Fava Beans

Oh, the poor fava bean (Vicia faba). Long appreciated elsewhere in the world this oversized legume has been slow to make it to the table in the United States.

Fava beans are delicious and full of good things like fiber and low-fat protein. So what’s the hold-up? Well, they are somewhat of a pain in the buns to prepare. The cook must shell, parboil and then remove the beans from a waxy, bitter-tasting pod before they can be used. However, the buttery consistency and nutty flavor make fava beans well worth the effort.

Also known as broad beans, Windsor beans or English beans, favas prefer cool temperatures and take 80 days to mature. Here in central Arkansas the time to plant is mid- to late-February and I always seem to miss my window of opportunity. This is the first year I finally remembered to get some planted. In regions like Southern California where winters are mild beans can also be sown in fall.

The plant is bush forming so there is no need to stake, but give it some room because they can grow 4 to 7 feet tall. Sow the seeds 1-2 inches deep, 3-6 inches apart. Space the rows 12-30 inches apart. The beans are ready to harvest when the pods are plump, around 6 inches long and still green.

Since this is my first year to grow fava beans I don’t have a collection of fabulous recipes. I’ve been eating them sautéed in olive oil, seasoned with salt and pepper. They are a delicious addition to salad. How do you recommend preparing them?

16 Responses to Fava Beans

  1. carol stoudt says:

    I usually use dried Fava beans when I can find them.
    So I soak them, usually overnite.Rinse and cook in water with garlic olive oil and . when almost done I add fresh chopped basil and a chuck of butter.I know it is not good for you but I love to eat them with alot of salt sprinkled on them. They are even good cold.tossed in salads.With their great nutty taste.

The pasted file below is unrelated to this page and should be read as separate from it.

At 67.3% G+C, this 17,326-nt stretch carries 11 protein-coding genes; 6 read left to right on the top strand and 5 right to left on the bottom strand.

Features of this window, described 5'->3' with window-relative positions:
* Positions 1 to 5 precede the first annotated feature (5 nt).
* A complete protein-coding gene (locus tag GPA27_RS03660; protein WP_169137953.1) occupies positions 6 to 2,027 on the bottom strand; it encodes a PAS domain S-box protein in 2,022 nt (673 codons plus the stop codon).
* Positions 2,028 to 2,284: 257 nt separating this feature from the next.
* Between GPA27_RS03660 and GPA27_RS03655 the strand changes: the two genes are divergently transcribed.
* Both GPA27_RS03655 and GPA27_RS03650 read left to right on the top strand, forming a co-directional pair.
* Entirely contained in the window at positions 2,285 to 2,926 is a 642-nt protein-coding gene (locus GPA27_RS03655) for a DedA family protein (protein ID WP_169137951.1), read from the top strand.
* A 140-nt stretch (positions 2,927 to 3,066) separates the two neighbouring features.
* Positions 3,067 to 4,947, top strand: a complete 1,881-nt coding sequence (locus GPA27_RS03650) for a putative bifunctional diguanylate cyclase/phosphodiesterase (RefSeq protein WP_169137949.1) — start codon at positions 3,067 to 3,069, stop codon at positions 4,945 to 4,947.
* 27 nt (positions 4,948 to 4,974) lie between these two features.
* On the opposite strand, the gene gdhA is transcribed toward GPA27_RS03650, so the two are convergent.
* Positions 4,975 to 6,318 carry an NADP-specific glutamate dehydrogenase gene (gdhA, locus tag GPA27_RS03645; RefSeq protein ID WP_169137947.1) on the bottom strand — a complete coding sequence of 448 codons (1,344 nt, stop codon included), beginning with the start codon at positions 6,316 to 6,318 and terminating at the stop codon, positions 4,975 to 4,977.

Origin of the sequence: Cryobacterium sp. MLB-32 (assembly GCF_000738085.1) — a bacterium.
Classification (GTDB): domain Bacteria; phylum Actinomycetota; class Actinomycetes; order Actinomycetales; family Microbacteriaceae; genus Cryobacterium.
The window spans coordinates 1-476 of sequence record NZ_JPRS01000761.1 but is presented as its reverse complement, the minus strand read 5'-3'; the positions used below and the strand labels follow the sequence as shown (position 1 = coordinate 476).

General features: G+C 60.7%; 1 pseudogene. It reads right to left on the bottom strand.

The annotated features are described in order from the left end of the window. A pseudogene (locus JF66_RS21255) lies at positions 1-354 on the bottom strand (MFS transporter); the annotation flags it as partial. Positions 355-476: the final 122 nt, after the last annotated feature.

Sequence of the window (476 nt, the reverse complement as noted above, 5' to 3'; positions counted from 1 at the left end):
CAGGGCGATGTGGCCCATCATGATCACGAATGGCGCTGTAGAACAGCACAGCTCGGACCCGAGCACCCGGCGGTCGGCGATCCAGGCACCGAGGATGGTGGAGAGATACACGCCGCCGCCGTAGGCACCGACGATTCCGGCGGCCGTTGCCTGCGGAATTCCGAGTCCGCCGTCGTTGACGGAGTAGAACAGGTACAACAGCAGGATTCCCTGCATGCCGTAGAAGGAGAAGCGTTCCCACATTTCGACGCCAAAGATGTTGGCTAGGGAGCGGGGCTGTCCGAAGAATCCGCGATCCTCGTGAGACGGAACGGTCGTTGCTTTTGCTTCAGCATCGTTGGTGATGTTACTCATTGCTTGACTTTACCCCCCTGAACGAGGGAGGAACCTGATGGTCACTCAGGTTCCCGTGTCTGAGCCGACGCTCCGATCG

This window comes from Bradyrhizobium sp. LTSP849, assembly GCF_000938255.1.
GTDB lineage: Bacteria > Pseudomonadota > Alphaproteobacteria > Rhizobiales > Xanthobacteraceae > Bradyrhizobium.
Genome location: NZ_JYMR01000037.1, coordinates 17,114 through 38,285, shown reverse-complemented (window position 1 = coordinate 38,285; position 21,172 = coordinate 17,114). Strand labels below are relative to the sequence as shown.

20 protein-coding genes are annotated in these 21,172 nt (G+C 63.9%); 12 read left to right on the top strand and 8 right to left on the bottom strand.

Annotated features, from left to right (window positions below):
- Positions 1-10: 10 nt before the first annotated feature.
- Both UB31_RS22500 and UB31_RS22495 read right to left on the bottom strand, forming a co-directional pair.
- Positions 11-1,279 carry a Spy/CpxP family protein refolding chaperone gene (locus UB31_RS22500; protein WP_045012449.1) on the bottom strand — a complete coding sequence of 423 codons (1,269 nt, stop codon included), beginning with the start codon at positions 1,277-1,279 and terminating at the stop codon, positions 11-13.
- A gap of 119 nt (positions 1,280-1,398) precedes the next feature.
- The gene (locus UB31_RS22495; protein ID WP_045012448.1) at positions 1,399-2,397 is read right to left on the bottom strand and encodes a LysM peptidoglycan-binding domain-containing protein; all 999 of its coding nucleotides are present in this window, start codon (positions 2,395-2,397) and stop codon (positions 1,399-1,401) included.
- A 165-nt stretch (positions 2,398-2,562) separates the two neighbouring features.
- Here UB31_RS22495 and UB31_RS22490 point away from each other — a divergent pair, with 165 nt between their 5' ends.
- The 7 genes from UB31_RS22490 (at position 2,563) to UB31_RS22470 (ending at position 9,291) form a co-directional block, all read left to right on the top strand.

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  3. maria lindemann says:

    I love fava beans , my mom use to cook them in a soup with kale onions etc.. as well as a side dish here in new hampshire i tried growing but im too north up and its not enough time for them to grow before winter sets in but im so happy to hear your trying it .
    good luck ,
    let me know how it grew for you,


    • Hi Maria!
      That sounds like a great way to prepare them. I went up to the garden today and discovered ours are still producing despite what feels like our first blush with summer! They certainly like cooler temps.
      Best wishes,

  4. patti says:

    I just love Fava’s. I planted some seeds on May 1st this year and just put them in the ground. I live in NE Ohio. We’ll See ! ! !
    I saute bacon and onions, add the prepared Fava’s and add a little wine and sugar. Makes a Great sauce to put over brown rice.
    Our grocery store is now selling Fava’s in the produce dept. YEAH ! ! ! Just incase mine don’t make it in the garden ! ! !

  5. mary says:

    Have you heard about tilling the fava bean plant into the soil when the season is over? My sister-in-law is a wonderful gardener and she said she learned this tip from a neighbor. She grows beautiful vegetables and plants in the San Jose area of California.

    Thank you for the hints re cooking. I am anxious to get to my produce store to see if they have any. If not…I may suggest they order some for all of us who read P. Allen Smith!

    I always enjoy your site. Keep up the wonderful work.

  6. Kathy says:

    I just got back from Greece, where on the island of Santorini, the favorite local dish is “fava.” I ordered some and it was very similar to hummus. Since hummus is ground chick peas, perhaps fava is made from fava beans?

  7. Linda Taylor says:

    I love fava beans, up here in Alaska I start indoors, transplant into greenhouse & grow. I eat them just buttered as a snack. Also, any beans that fall to the ground will overwinter and will come up on their own the next spring. The seeds survive our freezing temps in winter it seems.

  8. syb blythe says:

    In Northern CA we just had them at the Farmers`Market. I just boil them aldente in water after I peel them out of their woolly shell and use as a vegetable. I always buy extra and freeze them on a cookie sheet. They have a lovely nutty flavor warm or cold.

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